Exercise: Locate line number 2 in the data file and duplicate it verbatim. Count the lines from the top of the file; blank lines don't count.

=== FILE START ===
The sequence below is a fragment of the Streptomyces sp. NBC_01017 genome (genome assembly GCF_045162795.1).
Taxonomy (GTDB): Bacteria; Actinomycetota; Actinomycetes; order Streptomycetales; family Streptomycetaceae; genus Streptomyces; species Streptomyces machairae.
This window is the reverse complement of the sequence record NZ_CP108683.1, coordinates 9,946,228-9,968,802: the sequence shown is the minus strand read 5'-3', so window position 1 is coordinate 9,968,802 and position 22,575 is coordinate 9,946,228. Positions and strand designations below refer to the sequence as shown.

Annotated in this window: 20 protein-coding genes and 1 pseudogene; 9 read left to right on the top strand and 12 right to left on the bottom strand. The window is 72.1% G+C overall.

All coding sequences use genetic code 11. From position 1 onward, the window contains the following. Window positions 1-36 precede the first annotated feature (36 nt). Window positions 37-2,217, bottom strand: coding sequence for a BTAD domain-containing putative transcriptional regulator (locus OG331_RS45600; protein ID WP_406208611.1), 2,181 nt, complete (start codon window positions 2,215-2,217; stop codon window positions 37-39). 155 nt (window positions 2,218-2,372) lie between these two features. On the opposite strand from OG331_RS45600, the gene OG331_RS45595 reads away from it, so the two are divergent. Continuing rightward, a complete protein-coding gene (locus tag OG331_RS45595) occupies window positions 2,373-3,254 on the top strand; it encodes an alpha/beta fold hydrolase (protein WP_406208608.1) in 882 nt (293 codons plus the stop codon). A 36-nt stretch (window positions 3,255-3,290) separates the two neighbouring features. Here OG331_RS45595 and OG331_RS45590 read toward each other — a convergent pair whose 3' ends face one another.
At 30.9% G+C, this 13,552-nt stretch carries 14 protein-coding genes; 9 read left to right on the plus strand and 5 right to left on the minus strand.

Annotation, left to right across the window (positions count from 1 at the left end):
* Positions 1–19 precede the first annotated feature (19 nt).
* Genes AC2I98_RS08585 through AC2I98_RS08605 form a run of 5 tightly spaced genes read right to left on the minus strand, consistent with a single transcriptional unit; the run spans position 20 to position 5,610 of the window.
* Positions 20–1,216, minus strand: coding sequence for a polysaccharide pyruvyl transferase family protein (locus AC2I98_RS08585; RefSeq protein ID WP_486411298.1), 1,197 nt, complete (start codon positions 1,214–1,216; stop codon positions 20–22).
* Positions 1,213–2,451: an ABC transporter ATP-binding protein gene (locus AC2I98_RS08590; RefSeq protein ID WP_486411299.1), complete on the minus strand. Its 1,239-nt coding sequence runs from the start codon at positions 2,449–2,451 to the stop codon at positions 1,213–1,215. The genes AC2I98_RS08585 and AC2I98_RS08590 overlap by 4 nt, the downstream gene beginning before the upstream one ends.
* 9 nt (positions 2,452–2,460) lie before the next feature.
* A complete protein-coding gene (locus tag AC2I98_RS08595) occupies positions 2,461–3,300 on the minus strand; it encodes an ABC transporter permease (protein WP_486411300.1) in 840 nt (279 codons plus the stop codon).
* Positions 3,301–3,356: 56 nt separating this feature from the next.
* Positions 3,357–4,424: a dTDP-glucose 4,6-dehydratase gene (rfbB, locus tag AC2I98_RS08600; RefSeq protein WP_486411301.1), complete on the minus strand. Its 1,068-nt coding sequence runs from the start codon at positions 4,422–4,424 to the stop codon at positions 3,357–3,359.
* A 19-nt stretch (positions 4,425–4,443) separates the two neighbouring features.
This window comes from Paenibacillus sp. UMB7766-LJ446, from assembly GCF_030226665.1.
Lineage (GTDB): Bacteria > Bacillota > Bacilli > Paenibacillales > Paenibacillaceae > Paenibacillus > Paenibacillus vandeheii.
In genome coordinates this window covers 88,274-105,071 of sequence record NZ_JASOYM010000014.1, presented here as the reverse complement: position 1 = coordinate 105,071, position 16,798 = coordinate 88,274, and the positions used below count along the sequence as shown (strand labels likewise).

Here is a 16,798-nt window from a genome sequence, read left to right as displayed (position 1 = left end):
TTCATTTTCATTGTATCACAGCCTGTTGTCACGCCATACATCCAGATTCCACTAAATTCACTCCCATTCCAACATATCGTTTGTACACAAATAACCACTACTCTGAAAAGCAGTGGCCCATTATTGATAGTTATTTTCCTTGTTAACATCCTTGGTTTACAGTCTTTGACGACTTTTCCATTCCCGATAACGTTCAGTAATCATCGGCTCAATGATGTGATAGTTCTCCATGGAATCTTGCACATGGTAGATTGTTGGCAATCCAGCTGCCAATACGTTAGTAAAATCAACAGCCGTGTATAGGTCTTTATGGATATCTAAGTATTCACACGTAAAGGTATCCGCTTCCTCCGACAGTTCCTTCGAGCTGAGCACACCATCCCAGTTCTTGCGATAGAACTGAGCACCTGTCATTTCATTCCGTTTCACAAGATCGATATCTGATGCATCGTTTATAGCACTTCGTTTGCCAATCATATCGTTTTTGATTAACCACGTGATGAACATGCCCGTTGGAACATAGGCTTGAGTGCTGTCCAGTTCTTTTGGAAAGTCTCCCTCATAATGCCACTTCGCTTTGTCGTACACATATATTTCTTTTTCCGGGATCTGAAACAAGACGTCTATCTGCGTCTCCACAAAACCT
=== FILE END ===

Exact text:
Taxonomy (GTDB): Bacteria; Actinomycetota; Actinomycetes; order Streptomycetales; family Streptomycetaceae; genus Streptomyces; species Streptomyces machairae.